Jacqueline Hazen takes the page 99 test


The 99th page of my dissertation, “Mediating Micronesian Futures: Potentialities and Precarity in Cultural Production Among Mobile Pacific Islanders,” marks a transition in a chapter introducing how contemporary
people from the Federated States of Micronesia engage diverse media to connect on their home
islands and further afield. The chapter’s first sections follow a ritual sound from the island of
Pohnpei, FSM as it is deployed by Pohnpeians to continue its mediating work of gathering
participants in feast houses, but also to communicate respect during Pohnpeian radio broadcasts
and to engage diverse crowds at international events on Pohnpei and abroad. Page 99 moves
from tracing this enduring Pohnpeian mediator to broadly introducing other indigenous and
incorporated technologies in Micronesians’ media worlds. Faye Ginsburg, Brian Larkin, and Lila
Abu Lughod argue that analyzing ‘media worlds’ “situates media as a social practice within…
shifting political and cultural frames,” (2002: 3). The media worlds shaped by contemporary
Micronesians span islands in the Federated States of Micronesia and places in Guam, Hawai‘i,
and the continental United States where an estimated 1 in 3 FSM citizens and their diaspora-born
children travel, work, and live as legal non-immigrants. These transnational Micronesian media
worlds enlarge the scale of the transmission and transformations of cultural knowledge and
protocol, as well as valued materials. As articulated by Epeli Hau‘ofa, the contemporary
circulation of Pacific people, valued Oceanic foods and substances, and Western materials within
the Pacific and beyond move through long-held cultural patterns of families’ reciprocal
interdependence, but now between kin at home, in motion, and in diaspora (1993; see also Peter
2000; Gershon 2007, 2012).
People on Pohnpei and among the FSM diaspora on Guam narrated how they deploy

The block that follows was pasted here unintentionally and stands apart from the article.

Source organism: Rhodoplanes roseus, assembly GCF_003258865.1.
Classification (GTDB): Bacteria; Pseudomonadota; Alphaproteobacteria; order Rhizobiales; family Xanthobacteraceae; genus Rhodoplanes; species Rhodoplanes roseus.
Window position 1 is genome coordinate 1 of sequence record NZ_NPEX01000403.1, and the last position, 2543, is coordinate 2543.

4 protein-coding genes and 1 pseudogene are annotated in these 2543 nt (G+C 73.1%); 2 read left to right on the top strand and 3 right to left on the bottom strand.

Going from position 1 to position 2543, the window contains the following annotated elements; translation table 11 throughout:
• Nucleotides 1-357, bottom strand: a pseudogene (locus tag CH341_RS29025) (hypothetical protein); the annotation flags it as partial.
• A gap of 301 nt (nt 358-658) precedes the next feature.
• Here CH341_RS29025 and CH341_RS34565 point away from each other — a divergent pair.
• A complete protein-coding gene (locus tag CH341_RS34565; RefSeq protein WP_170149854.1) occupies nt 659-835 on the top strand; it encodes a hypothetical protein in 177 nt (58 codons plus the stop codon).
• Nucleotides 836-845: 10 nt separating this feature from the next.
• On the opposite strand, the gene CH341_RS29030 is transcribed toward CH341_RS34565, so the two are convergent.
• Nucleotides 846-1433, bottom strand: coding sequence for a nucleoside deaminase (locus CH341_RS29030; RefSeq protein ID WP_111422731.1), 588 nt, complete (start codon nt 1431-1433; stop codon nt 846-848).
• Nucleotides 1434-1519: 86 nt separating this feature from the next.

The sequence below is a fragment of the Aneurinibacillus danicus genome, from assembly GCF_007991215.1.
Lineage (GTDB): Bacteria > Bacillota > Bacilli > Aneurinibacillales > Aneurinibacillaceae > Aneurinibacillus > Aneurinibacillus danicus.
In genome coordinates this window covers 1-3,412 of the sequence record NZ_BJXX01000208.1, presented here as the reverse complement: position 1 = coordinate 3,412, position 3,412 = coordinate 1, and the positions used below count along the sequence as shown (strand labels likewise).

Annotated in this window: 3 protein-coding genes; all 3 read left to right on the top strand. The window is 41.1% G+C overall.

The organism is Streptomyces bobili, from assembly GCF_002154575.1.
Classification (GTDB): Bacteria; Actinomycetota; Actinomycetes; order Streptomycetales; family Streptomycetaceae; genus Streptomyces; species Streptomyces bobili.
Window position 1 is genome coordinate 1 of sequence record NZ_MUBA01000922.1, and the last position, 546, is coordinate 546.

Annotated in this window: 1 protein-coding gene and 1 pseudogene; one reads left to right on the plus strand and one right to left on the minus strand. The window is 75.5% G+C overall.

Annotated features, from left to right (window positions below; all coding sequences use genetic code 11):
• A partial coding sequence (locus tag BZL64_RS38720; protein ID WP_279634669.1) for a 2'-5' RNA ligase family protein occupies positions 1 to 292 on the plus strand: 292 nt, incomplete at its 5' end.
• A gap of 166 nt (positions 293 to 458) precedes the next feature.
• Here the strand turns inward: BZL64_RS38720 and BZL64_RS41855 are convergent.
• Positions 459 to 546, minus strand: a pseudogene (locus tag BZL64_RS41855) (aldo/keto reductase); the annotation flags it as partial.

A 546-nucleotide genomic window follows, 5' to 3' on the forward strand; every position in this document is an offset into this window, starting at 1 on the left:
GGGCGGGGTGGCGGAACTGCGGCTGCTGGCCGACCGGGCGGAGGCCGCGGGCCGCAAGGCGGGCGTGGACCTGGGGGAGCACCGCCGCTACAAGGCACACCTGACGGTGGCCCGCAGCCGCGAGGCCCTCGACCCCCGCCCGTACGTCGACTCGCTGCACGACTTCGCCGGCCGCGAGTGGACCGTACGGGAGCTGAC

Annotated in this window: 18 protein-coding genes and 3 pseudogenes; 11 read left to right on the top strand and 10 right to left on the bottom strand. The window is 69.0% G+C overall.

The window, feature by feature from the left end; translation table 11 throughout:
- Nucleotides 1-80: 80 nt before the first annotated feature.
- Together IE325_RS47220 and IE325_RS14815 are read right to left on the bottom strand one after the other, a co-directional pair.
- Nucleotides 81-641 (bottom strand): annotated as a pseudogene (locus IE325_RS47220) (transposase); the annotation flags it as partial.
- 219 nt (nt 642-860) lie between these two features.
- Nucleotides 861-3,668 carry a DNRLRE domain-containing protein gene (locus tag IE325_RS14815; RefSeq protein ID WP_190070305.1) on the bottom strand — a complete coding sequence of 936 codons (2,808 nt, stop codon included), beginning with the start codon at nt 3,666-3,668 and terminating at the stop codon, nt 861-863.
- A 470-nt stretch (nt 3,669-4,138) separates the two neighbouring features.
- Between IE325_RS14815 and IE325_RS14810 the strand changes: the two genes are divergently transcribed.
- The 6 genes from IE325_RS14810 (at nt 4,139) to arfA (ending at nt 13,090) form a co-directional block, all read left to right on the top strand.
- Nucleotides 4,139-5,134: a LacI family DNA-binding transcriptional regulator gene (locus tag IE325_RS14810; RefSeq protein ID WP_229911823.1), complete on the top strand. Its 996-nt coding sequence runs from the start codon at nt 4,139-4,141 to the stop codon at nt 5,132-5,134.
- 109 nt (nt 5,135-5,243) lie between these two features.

multiple communicative modalities in their work to maintain expected kinship roles from
a distance. This section presents types of modalities deployed across contemporary
Micronesians’ networks intertwined with my interlocutors’ narratives about
communication devices’ and media platforms’ roles in facilitating valued socioeconomic
exchanges that underlie practices of interdependent care and support among kin (Hau‘ofa
2008.) Further narratives describe negotiations around connectivity and respect in
communication across social media platforms, and diverse media modalities’
incorporation in processes of documenting and transmitting culturally-significant
knowledge, forms, and performances.

Page 99 then describes hand carried letters and packages on planes, and subsequent pages
discuss Micronesians’ narratives about culturally-inflected engagement with high-frequency, CB,
and satellite radios; families’ communal mobile phones; WhatsApp and Facebook; film and
digital photography; as well as camcorders and cell phone films.

I conducted my dissertation fieldwork with islanders on Pohnpei and with FSM diaspora on
Guam, indigenous home of the Chamoru and an unincorporated U.S. territory, during periods
from 2015 to 2018. Re-reading this page in 2021 — and later chapters about Pohnpeians’
digitized participation in mortuary and other rituals from afar — underscores how highly
diasporic populations have been shaping ways to participate in their families’ life events through
mediating technologies long before many governments’ social distancing mandates in 2020
widely necessitated digitally-mediated gatherings for celebrations and mourning in order to quell
the ongoing coronavirus pandemic.

Jacqueline Hazen. 2020. “Mediating Micronesian Futures: Potentialities and Precarity in Cultural Production Among Mobile Pacific Islanders.” New York University Phd.

Sheena Kalayil discusses her book, Second-Generation South Asian Britons

Interview by Kim Fernandes

https://rowman.com/ISBN/9781498580038/Second-Generation-South-Asian-Britons-Multilingualism-Heritage-Languages-and-Diasporic-Identity

Kim Fernandes: In your book, you argue that your participants (who are parents of dual heritage children and are themselves bilingual British South Asians) have a “relationship” with the Heritage Language. You intentionally use relationship as a metaphor to acknowledge the dynamic and often shifting ways in which one’s identity and the use of language are connected. For anyone who may not yet have read your book, would you be able to say a little bit more about what inspired this framing?